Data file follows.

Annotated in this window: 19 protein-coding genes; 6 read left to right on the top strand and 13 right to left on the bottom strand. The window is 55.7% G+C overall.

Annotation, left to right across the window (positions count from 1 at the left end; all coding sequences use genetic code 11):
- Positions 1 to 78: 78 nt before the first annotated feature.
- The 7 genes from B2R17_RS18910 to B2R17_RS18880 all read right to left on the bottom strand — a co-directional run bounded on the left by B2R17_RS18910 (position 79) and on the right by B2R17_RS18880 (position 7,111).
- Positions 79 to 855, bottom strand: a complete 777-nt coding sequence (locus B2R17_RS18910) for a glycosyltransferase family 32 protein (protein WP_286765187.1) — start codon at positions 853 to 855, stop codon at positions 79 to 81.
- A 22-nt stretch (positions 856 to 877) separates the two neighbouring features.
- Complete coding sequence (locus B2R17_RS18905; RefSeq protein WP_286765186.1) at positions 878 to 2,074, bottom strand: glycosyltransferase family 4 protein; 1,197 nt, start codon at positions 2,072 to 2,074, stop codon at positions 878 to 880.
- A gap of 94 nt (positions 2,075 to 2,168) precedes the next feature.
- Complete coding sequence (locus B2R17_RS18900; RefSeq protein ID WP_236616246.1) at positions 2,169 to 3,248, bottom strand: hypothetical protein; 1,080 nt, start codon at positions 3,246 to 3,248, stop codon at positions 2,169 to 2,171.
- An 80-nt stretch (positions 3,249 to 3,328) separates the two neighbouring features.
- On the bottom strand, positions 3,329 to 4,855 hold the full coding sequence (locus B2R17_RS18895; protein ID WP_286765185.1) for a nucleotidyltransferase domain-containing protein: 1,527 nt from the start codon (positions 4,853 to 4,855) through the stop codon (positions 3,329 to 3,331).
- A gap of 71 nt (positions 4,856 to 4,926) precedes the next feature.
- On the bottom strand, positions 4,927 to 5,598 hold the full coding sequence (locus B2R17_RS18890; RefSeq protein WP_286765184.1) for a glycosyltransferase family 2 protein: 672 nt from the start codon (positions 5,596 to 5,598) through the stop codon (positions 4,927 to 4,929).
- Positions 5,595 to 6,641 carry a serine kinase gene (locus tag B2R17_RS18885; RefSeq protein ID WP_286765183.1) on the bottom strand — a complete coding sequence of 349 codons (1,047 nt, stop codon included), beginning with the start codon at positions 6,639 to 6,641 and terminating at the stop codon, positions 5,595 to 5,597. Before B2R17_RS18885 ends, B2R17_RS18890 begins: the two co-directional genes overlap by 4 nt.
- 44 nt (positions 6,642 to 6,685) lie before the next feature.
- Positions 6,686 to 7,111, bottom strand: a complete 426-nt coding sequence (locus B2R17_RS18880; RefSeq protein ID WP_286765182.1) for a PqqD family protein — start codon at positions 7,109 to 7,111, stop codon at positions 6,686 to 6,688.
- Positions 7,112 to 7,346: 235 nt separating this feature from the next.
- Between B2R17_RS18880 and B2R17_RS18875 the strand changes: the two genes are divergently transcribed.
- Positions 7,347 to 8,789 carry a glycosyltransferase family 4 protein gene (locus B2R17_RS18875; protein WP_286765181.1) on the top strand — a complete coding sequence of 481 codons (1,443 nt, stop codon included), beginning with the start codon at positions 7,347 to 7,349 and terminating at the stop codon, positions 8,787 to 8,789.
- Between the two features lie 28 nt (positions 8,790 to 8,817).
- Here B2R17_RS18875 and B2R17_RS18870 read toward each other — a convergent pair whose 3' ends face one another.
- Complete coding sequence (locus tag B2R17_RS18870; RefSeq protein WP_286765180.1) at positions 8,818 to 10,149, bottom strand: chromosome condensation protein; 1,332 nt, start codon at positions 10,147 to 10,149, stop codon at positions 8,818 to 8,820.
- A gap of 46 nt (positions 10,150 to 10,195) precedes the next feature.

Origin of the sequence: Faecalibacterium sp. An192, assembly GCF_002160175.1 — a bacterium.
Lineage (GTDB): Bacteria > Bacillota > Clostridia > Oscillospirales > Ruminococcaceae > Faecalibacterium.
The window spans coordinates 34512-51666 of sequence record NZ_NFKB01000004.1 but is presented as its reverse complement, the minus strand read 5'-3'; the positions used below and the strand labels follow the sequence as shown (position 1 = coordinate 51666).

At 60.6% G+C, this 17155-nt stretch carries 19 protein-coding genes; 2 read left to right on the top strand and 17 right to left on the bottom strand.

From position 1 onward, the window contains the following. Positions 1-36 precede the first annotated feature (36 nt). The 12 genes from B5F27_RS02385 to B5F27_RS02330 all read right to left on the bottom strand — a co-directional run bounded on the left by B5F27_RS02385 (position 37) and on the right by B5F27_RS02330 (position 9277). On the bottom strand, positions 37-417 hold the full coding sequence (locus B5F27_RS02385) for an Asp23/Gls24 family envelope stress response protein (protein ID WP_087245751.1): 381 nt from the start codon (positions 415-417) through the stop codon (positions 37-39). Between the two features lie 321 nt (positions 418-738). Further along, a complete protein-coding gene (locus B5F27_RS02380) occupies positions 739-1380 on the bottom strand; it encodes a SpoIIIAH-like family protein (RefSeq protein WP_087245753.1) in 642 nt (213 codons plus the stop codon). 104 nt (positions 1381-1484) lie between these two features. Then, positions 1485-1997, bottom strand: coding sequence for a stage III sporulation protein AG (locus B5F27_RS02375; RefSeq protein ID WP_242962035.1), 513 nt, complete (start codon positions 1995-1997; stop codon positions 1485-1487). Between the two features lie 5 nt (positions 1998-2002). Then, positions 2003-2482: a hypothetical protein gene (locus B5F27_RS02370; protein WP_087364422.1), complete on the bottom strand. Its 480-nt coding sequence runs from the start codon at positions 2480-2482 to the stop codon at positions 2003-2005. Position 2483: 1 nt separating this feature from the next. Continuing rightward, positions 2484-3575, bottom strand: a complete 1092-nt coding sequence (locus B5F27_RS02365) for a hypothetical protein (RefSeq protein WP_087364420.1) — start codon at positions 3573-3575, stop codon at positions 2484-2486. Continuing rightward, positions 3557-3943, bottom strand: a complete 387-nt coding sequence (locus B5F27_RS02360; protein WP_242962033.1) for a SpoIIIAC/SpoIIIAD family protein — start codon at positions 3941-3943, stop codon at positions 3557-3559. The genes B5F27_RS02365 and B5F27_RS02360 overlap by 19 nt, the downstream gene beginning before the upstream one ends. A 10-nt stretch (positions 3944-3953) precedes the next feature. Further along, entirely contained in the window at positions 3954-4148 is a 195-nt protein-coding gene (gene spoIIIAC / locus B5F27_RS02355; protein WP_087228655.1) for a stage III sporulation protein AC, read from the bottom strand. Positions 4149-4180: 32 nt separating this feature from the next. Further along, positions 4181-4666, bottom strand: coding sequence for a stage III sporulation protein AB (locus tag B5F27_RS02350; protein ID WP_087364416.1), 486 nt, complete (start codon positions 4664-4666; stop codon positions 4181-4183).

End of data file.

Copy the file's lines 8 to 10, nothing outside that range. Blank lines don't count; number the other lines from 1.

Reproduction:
- A gap of 94 nt (positions 2,075 to 2,168) precedes the next feature.
- Complete coding sequence (locus B2R17_RS18900; RefSeq protein ID WP_236616246.1) at positions 2,169 to 3,248, bottom strand: hypothetical protein; 1,080 nt, start codon at positions 3,246 to 3,248, stop codon at positions 2,169 to 2,171.
- An 80-nt stretch (positions 3,249 to 3,328) separates the two neighbouring features.